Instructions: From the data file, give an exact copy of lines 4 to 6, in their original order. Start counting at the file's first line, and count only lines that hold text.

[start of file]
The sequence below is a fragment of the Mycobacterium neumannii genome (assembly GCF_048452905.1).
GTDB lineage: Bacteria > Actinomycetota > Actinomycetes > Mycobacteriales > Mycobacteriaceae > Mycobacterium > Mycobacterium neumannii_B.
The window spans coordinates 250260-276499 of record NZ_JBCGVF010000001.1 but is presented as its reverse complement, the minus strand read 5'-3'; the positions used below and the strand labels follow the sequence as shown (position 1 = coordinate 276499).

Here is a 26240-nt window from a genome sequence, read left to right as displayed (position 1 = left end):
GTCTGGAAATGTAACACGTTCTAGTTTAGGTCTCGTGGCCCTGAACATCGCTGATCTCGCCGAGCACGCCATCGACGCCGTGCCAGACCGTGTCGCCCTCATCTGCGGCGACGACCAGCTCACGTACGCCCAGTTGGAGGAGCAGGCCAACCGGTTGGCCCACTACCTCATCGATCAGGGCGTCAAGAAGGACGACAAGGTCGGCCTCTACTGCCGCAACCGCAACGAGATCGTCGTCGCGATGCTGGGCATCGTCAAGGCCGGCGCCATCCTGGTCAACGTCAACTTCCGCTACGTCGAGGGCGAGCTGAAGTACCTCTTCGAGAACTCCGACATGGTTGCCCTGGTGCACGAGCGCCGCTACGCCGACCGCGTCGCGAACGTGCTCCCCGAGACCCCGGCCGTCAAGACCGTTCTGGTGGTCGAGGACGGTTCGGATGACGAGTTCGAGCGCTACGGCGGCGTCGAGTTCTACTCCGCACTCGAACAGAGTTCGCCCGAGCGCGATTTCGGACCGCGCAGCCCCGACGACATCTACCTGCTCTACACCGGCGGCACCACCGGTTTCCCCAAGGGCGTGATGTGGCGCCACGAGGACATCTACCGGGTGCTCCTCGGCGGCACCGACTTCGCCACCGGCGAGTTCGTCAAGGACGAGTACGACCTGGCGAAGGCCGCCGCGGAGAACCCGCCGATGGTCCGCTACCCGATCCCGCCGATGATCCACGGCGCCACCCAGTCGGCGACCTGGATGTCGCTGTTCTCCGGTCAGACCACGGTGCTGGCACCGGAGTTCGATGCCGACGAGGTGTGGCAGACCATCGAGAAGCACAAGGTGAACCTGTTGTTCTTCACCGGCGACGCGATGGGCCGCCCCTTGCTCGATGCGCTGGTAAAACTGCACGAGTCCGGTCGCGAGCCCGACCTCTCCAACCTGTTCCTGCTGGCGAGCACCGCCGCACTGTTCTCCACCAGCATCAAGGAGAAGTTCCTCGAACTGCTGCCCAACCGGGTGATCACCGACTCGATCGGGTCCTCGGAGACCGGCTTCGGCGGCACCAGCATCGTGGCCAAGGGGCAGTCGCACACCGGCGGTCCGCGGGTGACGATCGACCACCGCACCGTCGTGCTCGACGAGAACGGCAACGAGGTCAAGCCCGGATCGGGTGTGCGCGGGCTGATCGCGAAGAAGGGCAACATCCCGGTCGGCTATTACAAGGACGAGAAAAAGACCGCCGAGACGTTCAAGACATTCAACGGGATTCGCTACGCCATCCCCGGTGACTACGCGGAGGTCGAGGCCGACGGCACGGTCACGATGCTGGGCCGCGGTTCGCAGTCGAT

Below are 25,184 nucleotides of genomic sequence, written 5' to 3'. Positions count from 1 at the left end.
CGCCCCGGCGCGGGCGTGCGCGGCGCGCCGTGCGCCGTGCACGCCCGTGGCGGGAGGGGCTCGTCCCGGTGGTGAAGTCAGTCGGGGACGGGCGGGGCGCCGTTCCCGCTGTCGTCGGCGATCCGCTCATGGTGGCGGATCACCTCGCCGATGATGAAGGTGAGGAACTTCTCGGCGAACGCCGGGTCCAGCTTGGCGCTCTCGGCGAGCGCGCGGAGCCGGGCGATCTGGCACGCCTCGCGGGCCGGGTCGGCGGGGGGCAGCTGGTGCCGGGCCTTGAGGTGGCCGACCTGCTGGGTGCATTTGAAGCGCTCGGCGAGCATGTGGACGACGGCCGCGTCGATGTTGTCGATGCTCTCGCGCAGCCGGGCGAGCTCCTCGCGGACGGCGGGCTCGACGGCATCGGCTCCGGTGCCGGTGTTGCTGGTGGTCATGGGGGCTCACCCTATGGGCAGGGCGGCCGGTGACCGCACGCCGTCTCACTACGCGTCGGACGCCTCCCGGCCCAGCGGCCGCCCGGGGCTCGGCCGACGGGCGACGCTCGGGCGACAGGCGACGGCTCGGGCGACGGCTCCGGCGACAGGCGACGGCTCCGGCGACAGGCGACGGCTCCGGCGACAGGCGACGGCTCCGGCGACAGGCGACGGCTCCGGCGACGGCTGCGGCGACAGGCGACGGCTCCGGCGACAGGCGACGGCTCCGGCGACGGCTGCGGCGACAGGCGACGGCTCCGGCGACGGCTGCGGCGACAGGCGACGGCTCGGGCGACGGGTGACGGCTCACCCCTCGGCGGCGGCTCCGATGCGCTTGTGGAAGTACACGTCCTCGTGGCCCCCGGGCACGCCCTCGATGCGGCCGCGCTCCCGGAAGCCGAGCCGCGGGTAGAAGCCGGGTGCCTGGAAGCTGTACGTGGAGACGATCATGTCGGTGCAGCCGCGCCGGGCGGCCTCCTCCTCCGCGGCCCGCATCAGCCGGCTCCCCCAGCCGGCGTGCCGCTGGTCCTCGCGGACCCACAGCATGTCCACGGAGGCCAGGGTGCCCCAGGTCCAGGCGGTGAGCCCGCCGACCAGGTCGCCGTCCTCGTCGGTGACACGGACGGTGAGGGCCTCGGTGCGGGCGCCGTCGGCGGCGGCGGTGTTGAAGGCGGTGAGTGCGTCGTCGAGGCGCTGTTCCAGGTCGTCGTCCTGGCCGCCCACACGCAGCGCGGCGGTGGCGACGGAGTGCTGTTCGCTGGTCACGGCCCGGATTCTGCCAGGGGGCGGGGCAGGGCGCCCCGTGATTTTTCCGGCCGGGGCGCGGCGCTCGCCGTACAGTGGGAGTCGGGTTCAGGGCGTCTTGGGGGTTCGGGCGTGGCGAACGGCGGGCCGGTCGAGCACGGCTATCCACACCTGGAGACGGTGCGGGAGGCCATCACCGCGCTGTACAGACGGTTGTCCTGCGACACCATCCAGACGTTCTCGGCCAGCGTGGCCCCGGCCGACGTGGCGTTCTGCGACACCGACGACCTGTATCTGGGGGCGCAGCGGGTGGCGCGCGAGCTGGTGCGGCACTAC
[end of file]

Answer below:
Here is a 26240-nt window from a genome sequence, read left to right as displayed (position 1 = left end):
GTCTGGAAATGTAACACGTTCTAGTTTAGGTCTCGTGGCCCTGAACATCGCTGATCTCGCCGAGCACGCCATCGACGCCGTGCCAGACCGTGTCGCCCTCATCTGCGGCGACGACCAGCTCACGTACGCCCAGTTGGAGGAGCAGGCCAACCGGTTGGCCCACTACCTCATCGATCAGGGCGTCAAGAAGGACGACAAGGTCGGCCTCTACTGCCGCAACCGCAACGAGATCGTCGTCGCGATGCTGGGCATCGTCAAGGCCGGCGCCATCCTGGTCAACGTCAACTTCCGCTACGTCGAGGGCGAGCTGAAGTACCTCTTCGAGAACTCCGACATGGTTGCCCTGGTGCACGAGCGCCGCTACGCCGACCGCGTCGCGAACGTGCTCCCCGAGACCCCGGCCGTCAAGACCGTTCTGGTGGTCGAGGACGGTTCGGATGACGAGTTCGAGCGCTACGGCGGCGTCGAGTTCTACTCCGCACTCGAACAGAGTTCGCCCGAGCGCGATTTCGGACCGCGCAGCCCCGACGACATCTACCTGCTCTACACCGGCGGCACCACCGGTTTCCCCAAGGGCGTGATGTGGCGCCACGAGGACATCTACCGGGTGCTCCTCGGCGGCACCGACTTCGCCACCGGCGAGTTCGTCAAGGACGAGTACGACCTGGCGAAGGCCGCCGCGGAGAACCCGCCGATGGTCCGCTACCCGATCCCGCCGATGATCCACGGCGCCACCCAGTCGGCGACCTGGATGTCGCTGTTCTCCGGTCAGACCACGGTGCTGGCACCGGAGTTCGATGCCGACGAGGTGTGGCAGACCATCGAGAAGCACAAGGTGAACCTGTTGTTCTTCACCGGCGACGCGATGGGCCGCCCCTTGCTCGATGCGCTGGTAAAACTGCACGAGTCCGGTCGCGAGCCCGACCTCTCCAACCTGTTCCTGCTGGCGAGCACCGCCGCACTGTTCTCCACCAGCATCAAGGAGAAGTTCCTCGAACTGCTGCCCAACCGGGTGATCACCGACTCGATCGGGTCCTCGGAGACCGGCTTCGGCGGCACCAGCATCGTGGCCAAGGGGCAGTCGCACACCGGCGGTCCGCGGGTGACGATCGACCACCGCACCGTCGTGCTCGACGAGAACGGCAACGAGGTCAAGCCCGGATCGGGTGTGCGCGGGCTGATCGCGAAGAAGGGCAACATCCCGGTCGGCTATTACAAGGACGAGAAAAAGACCGCCGAGACGTTCAAGACATTCAACGGGATTCGCTACGCCATCCCCGGTGACTACGCGGAGGTCGAGGCCGACGGCACGGTCACGATGCTGGGCCGCGGTTCGCAGTCGAT

Below are 25,184 nucleotides of genomic sequence, written 5' to 3'. Positions count from 1 at the left end.